Wee Folk - many folk
Jenn has been at a workshop in Glasgow for the last few days, Living in the Heart, and the family have been experiencing the city.
We picked them up this morning and traveled east to Rosslyn Chapel. There we met with the workshop friends and the host, Ron Laplace. A grand bunch of people with big hearts and bigger smiles.
I had not been to the chapel for many years. It now sits under its own roof, not the temporary one that was in place, like a big steel gazebo, for 14 years.
A photo would have been good, but tour guided-error left the camera in the van. I've noticed the camera doesn't work very well under such conditions. Sorry about that.
The place is much changed. We were blessed to be present when a prayer ceremony took place. The pews were full with visitors amidst red and white barriers to keep people falling into the open holes left by the workmen who are still working away on the fabric. They could be heard outside banging lumps of metal together and shuffling quietly through the seated throng sporting hi-viz vests and tool boxes. Quite an incongruous energy at first glance until the little old lady reading out the prayer requests calls for healing for a family, whose father is one of the workmen on the chapel. Brought it all together.
The new lead roof on the chapel is very fine and apparently a lot better than the original one that leaked, so the curator says, since the beginning in the 13-14th century. Our guests enjoyed it, more so for being able to share it with friends. Perhaps we'll hear from them in their own words later.
From there we headed down into the Glenn that the chapel sits above. Ron Laplace's guests and all.
It's more of a gorge than a glen, with shear sandstone cliffs at some points. The place is full of native trees and today had warm sunlight dappling the river over a hundred feet below the rim. There is an ancient quality, a human quality even, to the glen. Perhaps the presence of hand cut caves into the sandstone and old monastic walls in the fields above give the impression of a place of much sacred daily life, only recently grown over.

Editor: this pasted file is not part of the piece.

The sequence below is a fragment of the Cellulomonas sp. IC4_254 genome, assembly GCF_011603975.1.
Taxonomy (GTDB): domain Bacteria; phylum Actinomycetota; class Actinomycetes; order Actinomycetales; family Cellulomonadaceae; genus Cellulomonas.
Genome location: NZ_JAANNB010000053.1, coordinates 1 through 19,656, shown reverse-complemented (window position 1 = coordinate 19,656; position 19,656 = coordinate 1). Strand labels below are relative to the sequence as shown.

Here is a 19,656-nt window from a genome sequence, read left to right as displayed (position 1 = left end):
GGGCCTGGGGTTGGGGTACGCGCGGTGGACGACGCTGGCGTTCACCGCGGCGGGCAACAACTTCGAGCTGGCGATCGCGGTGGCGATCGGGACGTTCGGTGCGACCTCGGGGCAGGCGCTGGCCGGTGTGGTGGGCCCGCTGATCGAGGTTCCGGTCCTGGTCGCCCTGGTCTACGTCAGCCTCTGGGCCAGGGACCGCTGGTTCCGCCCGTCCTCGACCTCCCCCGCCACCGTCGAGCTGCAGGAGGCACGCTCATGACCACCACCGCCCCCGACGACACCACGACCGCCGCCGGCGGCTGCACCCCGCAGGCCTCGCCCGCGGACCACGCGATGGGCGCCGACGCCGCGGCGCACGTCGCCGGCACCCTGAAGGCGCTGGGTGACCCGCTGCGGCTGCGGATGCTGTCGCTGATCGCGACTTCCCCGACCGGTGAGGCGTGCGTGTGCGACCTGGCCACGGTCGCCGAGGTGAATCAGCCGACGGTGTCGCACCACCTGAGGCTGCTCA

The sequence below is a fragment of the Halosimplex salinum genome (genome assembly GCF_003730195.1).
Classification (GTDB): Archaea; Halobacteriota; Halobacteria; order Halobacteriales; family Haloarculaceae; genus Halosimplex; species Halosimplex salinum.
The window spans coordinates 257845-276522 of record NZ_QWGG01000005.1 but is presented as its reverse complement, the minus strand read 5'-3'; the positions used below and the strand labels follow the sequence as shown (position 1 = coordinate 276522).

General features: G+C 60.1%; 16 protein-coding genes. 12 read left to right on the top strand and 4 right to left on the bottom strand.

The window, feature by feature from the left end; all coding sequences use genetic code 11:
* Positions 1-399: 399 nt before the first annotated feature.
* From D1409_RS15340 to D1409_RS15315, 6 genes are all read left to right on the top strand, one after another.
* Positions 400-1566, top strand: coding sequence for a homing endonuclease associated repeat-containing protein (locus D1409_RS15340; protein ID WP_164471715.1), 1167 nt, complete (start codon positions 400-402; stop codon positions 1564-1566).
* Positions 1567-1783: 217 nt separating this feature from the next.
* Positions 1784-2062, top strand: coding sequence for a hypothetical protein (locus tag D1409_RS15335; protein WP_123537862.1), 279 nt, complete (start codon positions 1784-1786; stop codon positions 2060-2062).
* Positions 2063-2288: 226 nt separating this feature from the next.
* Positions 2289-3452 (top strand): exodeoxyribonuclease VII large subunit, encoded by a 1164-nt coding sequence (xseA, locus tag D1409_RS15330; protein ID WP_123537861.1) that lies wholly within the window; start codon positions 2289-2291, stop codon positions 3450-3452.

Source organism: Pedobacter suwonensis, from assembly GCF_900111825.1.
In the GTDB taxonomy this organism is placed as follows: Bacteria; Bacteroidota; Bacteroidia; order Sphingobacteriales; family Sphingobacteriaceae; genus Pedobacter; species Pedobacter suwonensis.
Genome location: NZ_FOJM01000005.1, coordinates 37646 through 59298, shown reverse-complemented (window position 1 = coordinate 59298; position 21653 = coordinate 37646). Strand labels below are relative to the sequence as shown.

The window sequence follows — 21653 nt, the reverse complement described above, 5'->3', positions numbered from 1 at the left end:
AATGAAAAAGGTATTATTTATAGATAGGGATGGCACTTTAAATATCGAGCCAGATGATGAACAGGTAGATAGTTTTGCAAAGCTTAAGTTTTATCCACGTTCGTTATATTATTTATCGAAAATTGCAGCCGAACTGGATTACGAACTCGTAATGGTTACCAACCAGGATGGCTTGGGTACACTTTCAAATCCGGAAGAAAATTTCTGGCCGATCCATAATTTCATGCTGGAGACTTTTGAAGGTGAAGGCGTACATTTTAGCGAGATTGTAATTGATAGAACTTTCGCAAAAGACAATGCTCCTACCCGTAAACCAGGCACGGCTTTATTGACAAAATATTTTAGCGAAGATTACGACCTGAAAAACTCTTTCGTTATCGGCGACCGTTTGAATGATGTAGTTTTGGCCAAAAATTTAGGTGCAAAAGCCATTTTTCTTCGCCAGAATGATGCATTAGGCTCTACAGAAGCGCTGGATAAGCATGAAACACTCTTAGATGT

I led us down and then along the river finally coming up beneath the Rosslyn Castle. From this angle it looks more like a castle in Transalvania or Wallachia, perched on the gorge face, trees encroaching.
The imposing stone was softened by the wild garlic that is just coming into leaf all around the castle on the slopes below. Their bright green blade-like leaves shone in the sun beneath the leafless trees. The smell was clear and refreshing.
This evening the girls were awed by having late lunch /dinner in another castle. "It's like, a real castle", said Assata. "It is a real castle", came the reply.
"So how old is it?" she asked. "Well bits in the middle are about 700 years old, but this bit here by the door is quite young, maybe only three or four hundred."
"Yeh," she said, looking a bit non-plussed, "only three or four hundred."
I have performed a couple of weddings here and I told the story over dinner of the couple who wanted their rings delivered to the altar by an owl. I raised an eyebrow at this one when they sprung it on me half an hour before the ceremony.
As we called for the rings in the wedding, I wasn't much surprised when the owl did not fly down the isle as trained but veered off and crashed into the pews. A long minute of self containment passed before the poor bird finally hopped up onto the best man's gauntlet and the rings were retrieved.
Tonight we are sleeping in an old smiddy, deep in the Highlands. Water rushes by, courtesy of the falls outside the house. The place is surrounded by trees and it's below freezing. Math gu dearbh! (Good indeed!)